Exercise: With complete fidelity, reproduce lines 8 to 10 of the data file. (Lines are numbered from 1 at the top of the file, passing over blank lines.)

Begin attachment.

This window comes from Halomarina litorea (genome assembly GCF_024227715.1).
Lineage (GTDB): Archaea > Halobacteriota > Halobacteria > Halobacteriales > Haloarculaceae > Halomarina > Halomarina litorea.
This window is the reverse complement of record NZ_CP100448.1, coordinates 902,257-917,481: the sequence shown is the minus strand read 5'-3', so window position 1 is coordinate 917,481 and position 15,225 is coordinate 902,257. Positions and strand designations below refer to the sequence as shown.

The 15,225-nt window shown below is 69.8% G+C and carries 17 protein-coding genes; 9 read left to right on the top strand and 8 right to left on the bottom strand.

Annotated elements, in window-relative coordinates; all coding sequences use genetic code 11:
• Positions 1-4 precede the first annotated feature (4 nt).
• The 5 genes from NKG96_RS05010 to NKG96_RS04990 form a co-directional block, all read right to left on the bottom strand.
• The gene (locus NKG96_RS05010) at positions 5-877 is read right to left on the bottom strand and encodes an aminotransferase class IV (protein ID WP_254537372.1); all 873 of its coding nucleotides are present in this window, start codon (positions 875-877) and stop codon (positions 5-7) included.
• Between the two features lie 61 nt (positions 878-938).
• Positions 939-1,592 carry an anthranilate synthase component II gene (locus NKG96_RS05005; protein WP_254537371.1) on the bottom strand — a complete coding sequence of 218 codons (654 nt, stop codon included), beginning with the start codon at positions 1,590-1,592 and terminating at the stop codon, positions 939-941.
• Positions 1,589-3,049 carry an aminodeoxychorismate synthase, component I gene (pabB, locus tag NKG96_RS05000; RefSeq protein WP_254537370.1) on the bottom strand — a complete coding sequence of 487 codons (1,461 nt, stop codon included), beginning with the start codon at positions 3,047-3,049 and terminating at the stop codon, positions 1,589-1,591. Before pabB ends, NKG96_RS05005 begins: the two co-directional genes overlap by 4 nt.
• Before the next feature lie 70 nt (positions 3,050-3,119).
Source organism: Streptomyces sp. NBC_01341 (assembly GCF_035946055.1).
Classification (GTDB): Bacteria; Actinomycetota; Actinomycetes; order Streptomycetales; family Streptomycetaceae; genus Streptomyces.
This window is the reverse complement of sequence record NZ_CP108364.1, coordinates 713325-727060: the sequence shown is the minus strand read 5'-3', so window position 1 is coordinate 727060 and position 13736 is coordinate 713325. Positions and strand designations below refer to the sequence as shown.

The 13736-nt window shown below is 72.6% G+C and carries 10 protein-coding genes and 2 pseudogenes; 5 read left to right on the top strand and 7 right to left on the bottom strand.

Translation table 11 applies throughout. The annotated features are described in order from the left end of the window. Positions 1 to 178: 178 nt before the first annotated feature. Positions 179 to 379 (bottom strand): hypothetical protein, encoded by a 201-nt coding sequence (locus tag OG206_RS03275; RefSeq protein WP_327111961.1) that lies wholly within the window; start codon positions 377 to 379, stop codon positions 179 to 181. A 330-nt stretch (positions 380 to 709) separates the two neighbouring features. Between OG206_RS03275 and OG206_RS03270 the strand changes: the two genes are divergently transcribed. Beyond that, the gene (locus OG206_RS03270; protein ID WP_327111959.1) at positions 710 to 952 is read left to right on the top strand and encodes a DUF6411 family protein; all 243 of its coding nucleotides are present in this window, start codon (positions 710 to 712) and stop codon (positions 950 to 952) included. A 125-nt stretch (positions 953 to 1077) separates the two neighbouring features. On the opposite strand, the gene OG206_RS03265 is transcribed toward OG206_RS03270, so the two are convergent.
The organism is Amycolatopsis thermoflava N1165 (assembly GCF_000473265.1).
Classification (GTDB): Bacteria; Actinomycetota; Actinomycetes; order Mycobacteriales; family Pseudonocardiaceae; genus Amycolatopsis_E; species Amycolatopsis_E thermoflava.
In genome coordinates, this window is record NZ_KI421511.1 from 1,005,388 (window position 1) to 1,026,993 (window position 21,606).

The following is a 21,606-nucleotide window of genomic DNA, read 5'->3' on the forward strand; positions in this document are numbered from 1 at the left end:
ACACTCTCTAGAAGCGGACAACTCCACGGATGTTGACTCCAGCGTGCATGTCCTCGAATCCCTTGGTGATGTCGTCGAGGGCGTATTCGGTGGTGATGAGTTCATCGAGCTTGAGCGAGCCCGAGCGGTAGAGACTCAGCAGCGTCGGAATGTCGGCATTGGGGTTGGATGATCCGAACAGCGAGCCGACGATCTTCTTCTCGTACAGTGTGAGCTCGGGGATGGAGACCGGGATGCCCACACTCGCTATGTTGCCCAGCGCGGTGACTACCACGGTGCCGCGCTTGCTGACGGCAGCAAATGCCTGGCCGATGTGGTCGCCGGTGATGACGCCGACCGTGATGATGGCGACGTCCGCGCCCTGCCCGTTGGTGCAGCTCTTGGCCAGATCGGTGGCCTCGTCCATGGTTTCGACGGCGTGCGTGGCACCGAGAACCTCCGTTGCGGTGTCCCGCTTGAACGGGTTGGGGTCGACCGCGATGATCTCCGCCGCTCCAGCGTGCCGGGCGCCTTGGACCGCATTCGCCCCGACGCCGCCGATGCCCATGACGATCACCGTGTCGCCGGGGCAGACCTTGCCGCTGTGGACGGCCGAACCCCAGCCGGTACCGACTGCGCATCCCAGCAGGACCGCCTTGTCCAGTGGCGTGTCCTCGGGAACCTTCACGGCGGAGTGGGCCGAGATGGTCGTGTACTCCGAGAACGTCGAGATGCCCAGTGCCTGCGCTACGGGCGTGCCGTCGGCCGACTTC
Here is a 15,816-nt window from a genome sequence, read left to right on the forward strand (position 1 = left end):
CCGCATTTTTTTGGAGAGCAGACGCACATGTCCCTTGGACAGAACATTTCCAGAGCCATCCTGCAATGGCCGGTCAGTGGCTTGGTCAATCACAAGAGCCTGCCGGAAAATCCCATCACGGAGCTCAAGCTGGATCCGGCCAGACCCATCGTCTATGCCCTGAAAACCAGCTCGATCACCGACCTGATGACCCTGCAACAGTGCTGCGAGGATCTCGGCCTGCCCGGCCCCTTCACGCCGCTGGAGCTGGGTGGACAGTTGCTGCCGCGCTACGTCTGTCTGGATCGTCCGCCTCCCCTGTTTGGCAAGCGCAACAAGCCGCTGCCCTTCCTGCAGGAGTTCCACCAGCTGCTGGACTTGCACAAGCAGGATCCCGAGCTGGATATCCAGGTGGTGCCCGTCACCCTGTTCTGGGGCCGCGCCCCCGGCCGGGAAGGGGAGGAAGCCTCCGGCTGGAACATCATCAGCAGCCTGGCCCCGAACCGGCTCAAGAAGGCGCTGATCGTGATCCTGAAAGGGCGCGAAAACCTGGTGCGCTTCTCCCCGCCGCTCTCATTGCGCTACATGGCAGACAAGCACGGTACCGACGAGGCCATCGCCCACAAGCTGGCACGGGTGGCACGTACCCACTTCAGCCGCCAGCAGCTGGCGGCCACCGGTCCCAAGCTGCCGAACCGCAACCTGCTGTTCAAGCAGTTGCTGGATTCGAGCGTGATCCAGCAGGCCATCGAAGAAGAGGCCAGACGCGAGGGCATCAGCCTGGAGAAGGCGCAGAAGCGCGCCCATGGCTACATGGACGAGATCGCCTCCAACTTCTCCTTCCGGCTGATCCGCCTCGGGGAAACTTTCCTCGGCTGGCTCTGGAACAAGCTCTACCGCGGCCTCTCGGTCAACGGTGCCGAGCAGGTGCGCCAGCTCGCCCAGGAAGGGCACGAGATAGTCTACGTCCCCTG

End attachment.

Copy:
• The gene (locus NKG96_RS05010) at positions 5-877 is read right to left on the bottom strand and encodes an aminotransferase class IV (protein ID WP_254537372.1); all 873 of its coding nucleotides are present in this window, start codon (positions 875-877) and stop codon (positions 5-7) included.
• Between the two features lie 61 nt (positions 878-938).
• Positions 939-1,592 carry an anthranilate synthase component II gene (locus NKG96_RS05005; protein WP_254537371.1) on the bottom strand — a complete coding sequence of 218 codons (654 nt, stop codon included), beginning with the start codon at positions 1,590-1,592 and terminating at the stop codon, positions 939-941.